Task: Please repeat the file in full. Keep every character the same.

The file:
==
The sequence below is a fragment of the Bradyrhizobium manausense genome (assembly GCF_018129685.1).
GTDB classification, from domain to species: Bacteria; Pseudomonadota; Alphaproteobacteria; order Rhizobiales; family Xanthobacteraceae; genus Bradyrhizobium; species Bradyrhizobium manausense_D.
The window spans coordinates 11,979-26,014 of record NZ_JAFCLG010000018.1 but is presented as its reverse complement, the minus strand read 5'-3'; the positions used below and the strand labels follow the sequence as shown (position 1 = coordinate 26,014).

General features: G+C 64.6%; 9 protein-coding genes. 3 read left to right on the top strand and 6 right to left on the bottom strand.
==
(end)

The sequence below is a fragment of the Bradyrhizobium manausense genome (assembly GCF_018129685.1).
GTDB classification, from domain to species: Bacteria; Pseudomonadota; Alphaproteobacteria; order Rhizobiales; family Xanthobacteraceae; genus Bradyrhizobium; species Bradyrhizobium manausense_D.
The window spans coordinates 11,979-26,014 of record NZ_JAFCLG010000018.1 but is presented as its reverse complement, the minus strand read 5'-3'; the positions used below and the strand labels follow the sequence as shown (position 1 = coordinate 26,014).

General features: G+C 64.6%; 9 protein-coding genes. 3 read left to right on the top strand and 6 right to left on the bottom strand.